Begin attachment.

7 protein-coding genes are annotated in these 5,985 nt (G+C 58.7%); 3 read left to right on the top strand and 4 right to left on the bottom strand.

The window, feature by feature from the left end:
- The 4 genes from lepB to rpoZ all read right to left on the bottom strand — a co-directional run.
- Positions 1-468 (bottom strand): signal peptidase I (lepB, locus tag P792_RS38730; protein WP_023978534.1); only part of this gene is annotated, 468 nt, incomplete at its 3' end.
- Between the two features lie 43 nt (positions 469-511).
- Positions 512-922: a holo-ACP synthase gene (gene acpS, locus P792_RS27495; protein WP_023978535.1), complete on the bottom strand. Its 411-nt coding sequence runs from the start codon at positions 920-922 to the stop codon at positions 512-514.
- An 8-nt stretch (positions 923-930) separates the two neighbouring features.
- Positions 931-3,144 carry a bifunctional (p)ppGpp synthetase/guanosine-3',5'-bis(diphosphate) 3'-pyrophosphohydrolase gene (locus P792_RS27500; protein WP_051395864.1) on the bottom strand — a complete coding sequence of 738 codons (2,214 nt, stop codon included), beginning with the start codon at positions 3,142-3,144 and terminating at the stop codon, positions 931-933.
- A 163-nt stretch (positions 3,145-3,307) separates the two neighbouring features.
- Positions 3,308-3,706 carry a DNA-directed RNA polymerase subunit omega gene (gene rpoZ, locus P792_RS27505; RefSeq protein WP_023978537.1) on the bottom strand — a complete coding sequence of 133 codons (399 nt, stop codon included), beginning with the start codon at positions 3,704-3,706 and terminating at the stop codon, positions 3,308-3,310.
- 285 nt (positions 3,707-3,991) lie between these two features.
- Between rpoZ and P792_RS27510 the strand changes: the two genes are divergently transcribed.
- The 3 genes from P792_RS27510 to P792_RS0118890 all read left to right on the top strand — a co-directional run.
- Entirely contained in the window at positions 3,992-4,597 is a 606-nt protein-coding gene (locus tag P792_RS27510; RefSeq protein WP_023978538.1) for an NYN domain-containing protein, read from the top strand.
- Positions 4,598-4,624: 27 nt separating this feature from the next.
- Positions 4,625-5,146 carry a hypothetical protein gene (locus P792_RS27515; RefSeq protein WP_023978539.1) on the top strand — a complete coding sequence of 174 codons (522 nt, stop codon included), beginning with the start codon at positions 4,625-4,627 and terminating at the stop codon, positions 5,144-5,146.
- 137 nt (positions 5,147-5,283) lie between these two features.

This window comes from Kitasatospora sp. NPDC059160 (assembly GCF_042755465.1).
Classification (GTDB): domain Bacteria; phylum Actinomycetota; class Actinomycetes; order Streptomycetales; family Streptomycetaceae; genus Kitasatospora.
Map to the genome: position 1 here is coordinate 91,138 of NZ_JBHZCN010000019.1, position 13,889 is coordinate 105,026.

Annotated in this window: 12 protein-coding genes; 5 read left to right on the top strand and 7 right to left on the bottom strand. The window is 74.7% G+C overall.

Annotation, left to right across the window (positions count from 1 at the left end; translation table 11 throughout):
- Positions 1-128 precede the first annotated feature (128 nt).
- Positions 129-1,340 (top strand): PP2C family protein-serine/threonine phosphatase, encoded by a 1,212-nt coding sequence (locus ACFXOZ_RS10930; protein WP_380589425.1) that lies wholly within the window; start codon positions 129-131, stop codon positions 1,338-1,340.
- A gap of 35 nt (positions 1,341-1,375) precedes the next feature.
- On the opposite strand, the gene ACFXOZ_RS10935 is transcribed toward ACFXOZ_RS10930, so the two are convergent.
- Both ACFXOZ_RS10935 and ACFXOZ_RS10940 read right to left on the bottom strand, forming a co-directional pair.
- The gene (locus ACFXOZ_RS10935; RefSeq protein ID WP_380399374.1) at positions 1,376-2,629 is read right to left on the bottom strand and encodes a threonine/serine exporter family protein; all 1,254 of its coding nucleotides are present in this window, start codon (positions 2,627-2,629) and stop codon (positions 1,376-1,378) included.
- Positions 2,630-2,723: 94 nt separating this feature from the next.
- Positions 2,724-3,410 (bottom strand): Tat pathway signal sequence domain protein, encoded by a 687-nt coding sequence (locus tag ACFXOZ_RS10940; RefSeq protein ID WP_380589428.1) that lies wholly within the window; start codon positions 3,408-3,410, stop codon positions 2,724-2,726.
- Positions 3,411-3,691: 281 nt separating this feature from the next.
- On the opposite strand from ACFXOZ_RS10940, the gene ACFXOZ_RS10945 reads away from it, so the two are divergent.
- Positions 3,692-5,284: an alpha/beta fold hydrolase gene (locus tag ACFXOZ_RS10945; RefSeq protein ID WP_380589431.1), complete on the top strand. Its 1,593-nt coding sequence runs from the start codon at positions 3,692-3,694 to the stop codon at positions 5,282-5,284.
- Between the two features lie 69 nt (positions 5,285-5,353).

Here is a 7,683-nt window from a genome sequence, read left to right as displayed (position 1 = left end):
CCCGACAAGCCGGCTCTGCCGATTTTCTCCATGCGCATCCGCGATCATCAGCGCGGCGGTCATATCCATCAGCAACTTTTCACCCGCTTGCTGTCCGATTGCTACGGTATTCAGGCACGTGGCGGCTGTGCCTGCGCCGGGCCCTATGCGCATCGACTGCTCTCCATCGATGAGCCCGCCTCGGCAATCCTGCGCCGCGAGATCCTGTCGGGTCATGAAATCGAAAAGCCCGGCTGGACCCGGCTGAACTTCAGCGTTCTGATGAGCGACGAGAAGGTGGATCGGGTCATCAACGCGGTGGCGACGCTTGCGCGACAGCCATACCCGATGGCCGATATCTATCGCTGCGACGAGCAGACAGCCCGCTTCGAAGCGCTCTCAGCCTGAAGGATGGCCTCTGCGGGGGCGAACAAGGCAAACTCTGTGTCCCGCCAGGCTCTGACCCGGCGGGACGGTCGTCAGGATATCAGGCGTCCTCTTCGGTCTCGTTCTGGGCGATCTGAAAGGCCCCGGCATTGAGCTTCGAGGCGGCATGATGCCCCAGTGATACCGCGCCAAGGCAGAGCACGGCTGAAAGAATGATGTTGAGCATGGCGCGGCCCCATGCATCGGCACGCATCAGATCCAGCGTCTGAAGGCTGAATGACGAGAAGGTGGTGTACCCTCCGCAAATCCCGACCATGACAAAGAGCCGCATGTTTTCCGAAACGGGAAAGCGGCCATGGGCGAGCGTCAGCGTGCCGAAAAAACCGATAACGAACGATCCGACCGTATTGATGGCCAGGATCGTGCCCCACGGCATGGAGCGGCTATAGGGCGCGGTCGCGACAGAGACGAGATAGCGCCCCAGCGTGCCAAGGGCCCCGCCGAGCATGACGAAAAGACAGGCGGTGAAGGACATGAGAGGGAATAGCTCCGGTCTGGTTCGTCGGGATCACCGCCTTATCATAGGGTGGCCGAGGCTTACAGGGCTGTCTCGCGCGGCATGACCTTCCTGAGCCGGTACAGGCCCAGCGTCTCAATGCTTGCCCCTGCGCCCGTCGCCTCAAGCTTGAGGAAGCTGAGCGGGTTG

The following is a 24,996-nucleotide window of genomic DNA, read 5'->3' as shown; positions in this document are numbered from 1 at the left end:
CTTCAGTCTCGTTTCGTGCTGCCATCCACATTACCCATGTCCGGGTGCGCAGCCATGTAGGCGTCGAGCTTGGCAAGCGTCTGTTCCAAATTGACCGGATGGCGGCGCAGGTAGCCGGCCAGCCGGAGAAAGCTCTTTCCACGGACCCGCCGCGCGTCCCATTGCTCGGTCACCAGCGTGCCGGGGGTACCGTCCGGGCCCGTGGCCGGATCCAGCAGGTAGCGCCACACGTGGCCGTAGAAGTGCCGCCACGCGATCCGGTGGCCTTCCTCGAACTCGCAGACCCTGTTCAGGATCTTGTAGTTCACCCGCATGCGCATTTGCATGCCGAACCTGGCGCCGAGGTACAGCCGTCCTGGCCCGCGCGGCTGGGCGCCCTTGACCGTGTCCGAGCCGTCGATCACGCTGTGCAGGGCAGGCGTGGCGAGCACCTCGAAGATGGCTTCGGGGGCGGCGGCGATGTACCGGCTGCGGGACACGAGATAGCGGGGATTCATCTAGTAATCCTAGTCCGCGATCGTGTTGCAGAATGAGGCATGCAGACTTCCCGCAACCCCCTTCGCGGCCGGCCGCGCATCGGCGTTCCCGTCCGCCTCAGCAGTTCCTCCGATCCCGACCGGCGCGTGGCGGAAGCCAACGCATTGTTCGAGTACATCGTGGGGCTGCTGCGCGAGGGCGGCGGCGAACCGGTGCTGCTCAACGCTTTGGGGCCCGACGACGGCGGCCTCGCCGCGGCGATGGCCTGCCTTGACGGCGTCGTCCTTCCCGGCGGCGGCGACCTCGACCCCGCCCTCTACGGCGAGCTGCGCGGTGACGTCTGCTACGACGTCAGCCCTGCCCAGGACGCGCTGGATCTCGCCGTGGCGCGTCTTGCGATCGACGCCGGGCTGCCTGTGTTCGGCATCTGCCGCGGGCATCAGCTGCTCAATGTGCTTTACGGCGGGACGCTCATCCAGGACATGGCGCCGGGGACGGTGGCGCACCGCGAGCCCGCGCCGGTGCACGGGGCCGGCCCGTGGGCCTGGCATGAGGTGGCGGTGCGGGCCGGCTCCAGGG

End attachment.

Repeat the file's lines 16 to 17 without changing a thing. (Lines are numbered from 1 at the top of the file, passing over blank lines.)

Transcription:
- Positions 4,625-5,146 carry a hypothetical protein gene (locus P792_RS27515; RefSeq protein WP_023978539.1) on the top strand — a complete coding sequence of 174 codons (522 nt, stop codon included), beginning with the start codon at positions 4,625-4,627 and terminating at the stop codon, positions 5,144-5,146.
- 137 nt (positions 5,147-5,283) lie between these two features.